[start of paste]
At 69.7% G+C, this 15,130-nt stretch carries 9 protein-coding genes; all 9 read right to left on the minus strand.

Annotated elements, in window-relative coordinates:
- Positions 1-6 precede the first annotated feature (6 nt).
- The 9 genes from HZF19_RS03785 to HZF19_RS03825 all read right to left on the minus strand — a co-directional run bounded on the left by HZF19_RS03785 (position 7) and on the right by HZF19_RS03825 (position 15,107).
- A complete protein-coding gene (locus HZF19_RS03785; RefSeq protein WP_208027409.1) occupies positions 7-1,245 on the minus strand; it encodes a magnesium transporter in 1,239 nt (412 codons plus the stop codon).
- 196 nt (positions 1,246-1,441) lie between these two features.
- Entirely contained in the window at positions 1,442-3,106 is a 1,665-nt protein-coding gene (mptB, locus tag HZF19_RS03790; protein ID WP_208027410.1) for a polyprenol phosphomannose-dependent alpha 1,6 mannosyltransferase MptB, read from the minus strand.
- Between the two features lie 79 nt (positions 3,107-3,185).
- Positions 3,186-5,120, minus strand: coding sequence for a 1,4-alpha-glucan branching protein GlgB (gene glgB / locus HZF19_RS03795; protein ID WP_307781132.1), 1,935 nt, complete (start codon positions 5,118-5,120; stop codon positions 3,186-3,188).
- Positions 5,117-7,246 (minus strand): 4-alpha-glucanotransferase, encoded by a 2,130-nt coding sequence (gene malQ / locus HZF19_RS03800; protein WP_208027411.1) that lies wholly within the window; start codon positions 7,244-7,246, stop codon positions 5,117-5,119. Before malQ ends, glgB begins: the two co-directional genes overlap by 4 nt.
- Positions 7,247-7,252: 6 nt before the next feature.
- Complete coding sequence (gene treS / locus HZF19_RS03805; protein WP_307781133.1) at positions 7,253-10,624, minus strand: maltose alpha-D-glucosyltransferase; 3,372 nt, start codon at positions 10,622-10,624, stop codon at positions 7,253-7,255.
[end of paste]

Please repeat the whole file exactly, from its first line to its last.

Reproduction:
At 69.7% G+C, this 15,130-nt stretch carries 9 protein-coding genes; all 9 read right to left on the minus strand.

Annotated elements, in window-relative coordinates:
- Positions 1-6 precede the first annotated feature (6 nt).
- The 9 genes from HZF19_RS03785 to HZF19_RS03825 all read right to left on the minus strand — a co-directional run bounded on the left by HZF19_RS03785 (position 7) and on the right by HZF19_RS03825 (position 15,107).
- A complete protein-coding gene (locus HZF19_RS03785; RefSeq protein WP_208027409.1) occupies positions 7-1,245 on the minus strand; it encodes a magnesium transporter in 1,239 nt (412 codons plus the stop codon).
- 196 nt (positions 1,246-1,441) lie between these two features.
- Entirely contained in the window at positions 1,442-3,106 is a 1,665-nt protein-coding gene (mptB, locus tag HZF19_RS03790; protein ID WP_208027410.1) for a polyprenol phosphomannose-dependent alpha 1,6 mannosyltransferase MptB, read from the minus strand.
- Between the two features lie 79 nt (positions 3,107-3,185).
- Positions 3,186-5,120, minus strand: coding sequence for a 1,4-alpha-glucan branching protein GlgB (gene glgB / locus HZF19_RS03795; protein ID WP_307781132.1), 1,935 nt, complete (start codon positions 5,118-5,120; stop codon positions 3,186-3,188).
- Positions 5,117-7,246 (minus strand): 4-alpha-glucanotransferase, encoded by a 2,130-nt coding sequence (gene malQ / locus HZF19_RS03800; protein WP_208027411.1) that lies wholly within the window; start codon positions 7,244-7,246, stop codon positions 5,117-5,119. Before malQ ends, glgB begins: the two co-directional genes overlap by 4 nt.
- Positions 7,247-7,252: 6 nt before the next feature.
- Complete coding sequence (gene treS / locus HZF19_RS03805; protein WP_307781133.1) at positions 7,253-10,624, minus strand: maltose alpha-D-glucosyltransferase; 3,372 nt, start codon at positions 10,622-10,624, stop codon at positions 7,253-7,255.